What’s the deal with WoW mechanics? A gaming catch-22

The gaming world this week is awash in MMO news.  Star Wars: The Old Republic lost close to 25% of its player base and the newly announced Elder Scrolls MMO was kind of a disappointment.  TERA also released to positive fanfare and Guild Wars 2 recently hosted a weekend-long beta for pre-orders.  And, should we say it?  Diablo 3, while not an MMO, is right around the corner, sure to steal away the attention of the grinding hordes for at least some time.

But something more interesting is beginning to bubble up to the top of gamer’s interests.  Is WoW-style gameplay finally stale?  A lot of people seem to think so, a lot of other people completely disagree.  For a game-type that’s been around for nearly a decade (and really now, longer than that if you want to include some of the pre-WoW era MMOs), its not surprising to consider the idea that maybe people are getting a little bored of it, or they want something that just feels fresher.

This isn’t a new phenomenon.  People once revered the space combat genre, as well as the mech combat genre or even point-and-click adventure games.  I don’t think its a huge stretch to think that if a genre isn’t offering up a lot of new twists to keep it fresh, then people will eventually desert it for something else.

World of Warcraft, at one point, was thought to be the pinnacle of MMO gaming, a formula that was so perfect no others could defeat it.  Or maybe they could just copy it.  And so began the nearly decade-long time of WoW-clones that just couldn’t live up to the task of de-throning the game.  But that’s the catch-22 right there: The only way to beat WoW is by being exactly like it, but if you’re exactly like it, nobody else will play your game.

At least this seems to be the mentality of MMO ventures in the last 6 or 7 years. From Lord of the Rings Online to Warhammer Online to recently released Star Wars: The Old Republic, time after time it just boils down to a click-fest of grinding, leveling, questing for the waypoint and skill tree..ing.  While addictive and fun at least for the “good” parts of the game, those good parts are buried underneath hours and hours of menial work tasks.  Suddenly the escape from reality is nothing more than an satire of reality.

Something I’ve gone back and forth with myself on this genre is this question: what’s the real secret sauce to MMO games?  What really makes them click for people?  Some might say is the community.  I’m pretty sure this is a big part of it.  I remember the few MMO games I’ve been involved with (admittedly for way shorter time spans than others) were greatly enhanced with a sizeable group to communicate and play with.  I also play a lot of competitive multiplayer games with friends though and I’ve felt more-or-less the same type of enjoyment.

So I also like to think it probably is something about the gameplay.  It always comes back to gameplay.  If communities were the only reason for a successful MMO, then why don’t they all have equally large playerbases?  Its because some games are more fun to play than others.  I always got this impression about WoW.  It may have a lot of grinding, but its good about rewarding you often and constantly ticking that level counter up until you’ve reached the max.  The top tiers become epic loot hunts and PvP showdowns, showcasing the true potential of persistent online worlds, but in the case of WoW, never really crossing into that threshold completely.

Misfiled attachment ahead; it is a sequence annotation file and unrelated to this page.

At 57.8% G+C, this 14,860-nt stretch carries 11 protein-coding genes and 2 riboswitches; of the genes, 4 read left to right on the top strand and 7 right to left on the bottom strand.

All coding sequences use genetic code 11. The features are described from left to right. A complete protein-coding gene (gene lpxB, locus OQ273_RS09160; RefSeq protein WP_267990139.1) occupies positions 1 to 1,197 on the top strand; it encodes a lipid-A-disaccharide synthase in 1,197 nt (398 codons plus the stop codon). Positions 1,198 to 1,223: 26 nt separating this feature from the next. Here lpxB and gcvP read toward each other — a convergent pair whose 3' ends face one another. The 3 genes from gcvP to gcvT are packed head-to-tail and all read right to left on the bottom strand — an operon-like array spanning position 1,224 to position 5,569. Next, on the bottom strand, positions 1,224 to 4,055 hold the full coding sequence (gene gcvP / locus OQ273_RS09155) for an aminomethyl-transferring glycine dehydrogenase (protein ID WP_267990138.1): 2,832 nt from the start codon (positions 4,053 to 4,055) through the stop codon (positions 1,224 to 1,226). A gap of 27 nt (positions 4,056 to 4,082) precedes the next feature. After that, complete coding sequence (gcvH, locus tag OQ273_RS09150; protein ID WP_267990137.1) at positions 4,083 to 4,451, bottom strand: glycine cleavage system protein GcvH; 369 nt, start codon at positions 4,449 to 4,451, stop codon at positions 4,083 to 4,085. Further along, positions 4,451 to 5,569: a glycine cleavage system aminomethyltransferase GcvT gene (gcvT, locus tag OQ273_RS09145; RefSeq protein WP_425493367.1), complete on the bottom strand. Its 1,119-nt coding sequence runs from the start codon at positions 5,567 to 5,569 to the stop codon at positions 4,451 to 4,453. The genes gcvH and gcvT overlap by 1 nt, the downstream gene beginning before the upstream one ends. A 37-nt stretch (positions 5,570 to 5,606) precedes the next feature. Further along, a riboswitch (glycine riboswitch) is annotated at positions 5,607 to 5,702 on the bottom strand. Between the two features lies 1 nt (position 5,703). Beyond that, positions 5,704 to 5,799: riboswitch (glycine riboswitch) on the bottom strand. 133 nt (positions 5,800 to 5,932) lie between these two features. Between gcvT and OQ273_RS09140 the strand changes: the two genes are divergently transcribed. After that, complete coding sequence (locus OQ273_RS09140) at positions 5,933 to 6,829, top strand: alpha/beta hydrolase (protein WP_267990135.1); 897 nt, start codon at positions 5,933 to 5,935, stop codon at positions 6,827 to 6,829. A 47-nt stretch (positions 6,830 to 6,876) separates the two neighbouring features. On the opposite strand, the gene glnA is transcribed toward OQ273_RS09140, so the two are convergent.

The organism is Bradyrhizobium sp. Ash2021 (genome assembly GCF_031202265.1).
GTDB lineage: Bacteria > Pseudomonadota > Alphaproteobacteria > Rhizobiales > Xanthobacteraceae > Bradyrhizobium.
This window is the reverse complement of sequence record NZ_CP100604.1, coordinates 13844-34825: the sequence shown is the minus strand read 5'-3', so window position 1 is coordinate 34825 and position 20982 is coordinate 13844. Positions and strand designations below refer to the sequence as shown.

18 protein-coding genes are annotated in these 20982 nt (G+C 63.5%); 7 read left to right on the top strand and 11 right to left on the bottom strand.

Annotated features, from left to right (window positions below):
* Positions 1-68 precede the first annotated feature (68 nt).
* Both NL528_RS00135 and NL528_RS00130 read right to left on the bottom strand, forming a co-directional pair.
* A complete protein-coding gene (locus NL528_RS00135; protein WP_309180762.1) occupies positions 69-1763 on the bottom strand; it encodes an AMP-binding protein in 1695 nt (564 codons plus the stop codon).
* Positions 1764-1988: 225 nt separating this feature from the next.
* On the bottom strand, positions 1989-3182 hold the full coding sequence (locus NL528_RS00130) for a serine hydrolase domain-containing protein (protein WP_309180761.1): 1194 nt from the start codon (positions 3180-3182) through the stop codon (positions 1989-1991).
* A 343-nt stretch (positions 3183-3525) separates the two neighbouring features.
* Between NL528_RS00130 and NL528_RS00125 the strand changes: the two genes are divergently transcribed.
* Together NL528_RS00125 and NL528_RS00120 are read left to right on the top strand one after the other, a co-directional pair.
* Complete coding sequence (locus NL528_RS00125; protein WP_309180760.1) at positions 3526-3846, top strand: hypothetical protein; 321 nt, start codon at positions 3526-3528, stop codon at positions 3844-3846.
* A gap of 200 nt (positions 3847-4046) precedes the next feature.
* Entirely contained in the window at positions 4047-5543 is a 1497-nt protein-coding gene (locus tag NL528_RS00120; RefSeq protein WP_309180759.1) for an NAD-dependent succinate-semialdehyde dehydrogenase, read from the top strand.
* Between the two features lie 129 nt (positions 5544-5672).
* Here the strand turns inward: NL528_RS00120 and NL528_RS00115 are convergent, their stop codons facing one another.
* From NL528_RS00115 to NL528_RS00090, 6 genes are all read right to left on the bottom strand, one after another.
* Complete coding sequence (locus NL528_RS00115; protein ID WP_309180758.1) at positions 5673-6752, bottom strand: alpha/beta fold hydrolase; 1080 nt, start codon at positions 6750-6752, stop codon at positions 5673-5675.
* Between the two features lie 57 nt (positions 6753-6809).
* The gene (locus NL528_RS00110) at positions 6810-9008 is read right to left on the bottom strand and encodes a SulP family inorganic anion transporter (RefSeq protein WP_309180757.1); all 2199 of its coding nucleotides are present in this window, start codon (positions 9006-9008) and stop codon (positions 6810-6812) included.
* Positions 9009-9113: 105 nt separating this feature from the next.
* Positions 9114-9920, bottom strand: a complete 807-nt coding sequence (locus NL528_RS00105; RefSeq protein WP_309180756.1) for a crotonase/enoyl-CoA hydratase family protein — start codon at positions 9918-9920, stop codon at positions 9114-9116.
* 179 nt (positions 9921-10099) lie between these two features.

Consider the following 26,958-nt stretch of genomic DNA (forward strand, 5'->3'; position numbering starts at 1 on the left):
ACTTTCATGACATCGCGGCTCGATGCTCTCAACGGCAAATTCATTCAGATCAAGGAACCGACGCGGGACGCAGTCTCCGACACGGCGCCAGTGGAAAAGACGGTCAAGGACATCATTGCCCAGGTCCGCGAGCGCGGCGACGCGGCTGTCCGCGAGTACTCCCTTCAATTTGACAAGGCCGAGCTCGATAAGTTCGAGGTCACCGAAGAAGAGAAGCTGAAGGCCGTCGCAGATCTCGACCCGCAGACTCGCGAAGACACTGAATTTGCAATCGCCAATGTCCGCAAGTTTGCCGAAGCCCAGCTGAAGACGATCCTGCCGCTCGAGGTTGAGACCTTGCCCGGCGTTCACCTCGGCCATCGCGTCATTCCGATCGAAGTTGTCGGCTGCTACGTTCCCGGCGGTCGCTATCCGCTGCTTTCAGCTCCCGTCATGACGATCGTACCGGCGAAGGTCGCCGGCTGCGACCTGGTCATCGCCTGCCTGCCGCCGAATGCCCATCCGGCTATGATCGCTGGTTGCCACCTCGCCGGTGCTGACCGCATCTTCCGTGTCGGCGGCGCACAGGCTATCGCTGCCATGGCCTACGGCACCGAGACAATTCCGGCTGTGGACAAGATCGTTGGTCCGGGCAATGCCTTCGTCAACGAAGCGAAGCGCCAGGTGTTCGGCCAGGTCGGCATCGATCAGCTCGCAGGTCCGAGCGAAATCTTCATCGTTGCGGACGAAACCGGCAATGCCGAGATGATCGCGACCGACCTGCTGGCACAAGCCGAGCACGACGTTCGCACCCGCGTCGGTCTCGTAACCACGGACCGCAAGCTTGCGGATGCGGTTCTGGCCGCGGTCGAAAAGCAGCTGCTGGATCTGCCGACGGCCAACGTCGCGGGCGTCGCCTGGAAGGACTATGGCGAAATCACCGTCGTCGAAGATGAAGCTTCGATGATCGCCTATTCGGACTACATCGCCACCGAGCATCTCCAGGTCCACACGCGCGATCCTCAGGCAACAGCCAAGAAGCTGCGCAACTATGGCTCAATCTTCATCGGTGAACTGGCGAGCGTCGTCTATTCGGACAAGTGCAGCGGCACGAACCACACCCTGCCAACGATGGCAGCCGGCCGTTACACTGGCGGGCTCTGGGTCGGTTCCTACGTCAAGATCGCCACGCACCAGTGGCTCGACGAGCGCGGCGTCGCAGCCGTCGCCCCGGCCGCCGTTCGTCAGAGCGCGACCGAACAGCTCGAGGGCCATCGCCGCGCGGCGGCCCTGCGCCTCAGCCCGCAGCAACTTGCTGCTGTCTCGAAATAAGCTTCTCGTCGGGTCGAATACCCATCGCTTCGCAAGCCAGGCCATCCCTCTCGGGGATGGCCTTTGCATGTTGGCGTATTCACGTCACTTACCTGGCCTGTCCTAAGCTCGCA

EVE Online actually does attract players because of its community, but that is due to the nature of its gameplay.  The anything-goes ideal of the EVE universe have given rise to the best online dramas.  From what I’ve played of EVE, I can firmly say that the gameplay is not the real draw, it requires a ridiculous amount of time to play (even offline), but I’m sure much of that is mitigated by the sort of exploits you can pull off.  This also probably explains the game’s still fairly small, but tightly-knit (and growing) community of players.

So really now, the gameplay seems to be where the real secret lies.  Why hsan’t anyone else done the math here?  The only way out of the catch-22 is to simply ignore it.  That’s what Guild Wars 2 is trying to attempt, at least where it can in terms of getting rid of traditional questing, leveling, skills and even loot.  Your skills change depending on your weapon?  How did no one else think of that?  But I don’t want to make this all about Guild Wars, their game has familiar click-and-play tropes as well.

What I’m getting at is that you just need to get away from that core gameplay already, think way, way, way outside of the box.  Before WoW, we were swimming in all sorts of somewhat similar, yet still distinct, MMO titles. But afterward it was almost like a nuke hit the MMO landscape.  Maybe with the recent demise in WoW numbers and TOR numbers, we’ll start to see that this strategy just doesn’t work anymore.

I can’t completely fault the genre.  When I invest in one of these games I can usually manage a good 40 to 60 hours of gameplay before getting the itch to move on.  That’s nothing to sneeze at compared to most games I play.  But I can never get rid of the nagging feeling that I’ve played this before, and if I were a game designer, I’d never want a player to tell me that.  Even if I were reviving a dead genre, it would be great to have people think about how fresh it still felt.  Please game makers, get out of this box and find something new.


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About Ryan Saul

Hailing from Portland, OR I work by day and blog by night. I like to consider myself a video game connoisseur, playing as many new things as I can get my hands on. Its hard to hold me down to one game for very long before I move on to the next big thing. Luckily, that works pretty well in terms of video game blogging.

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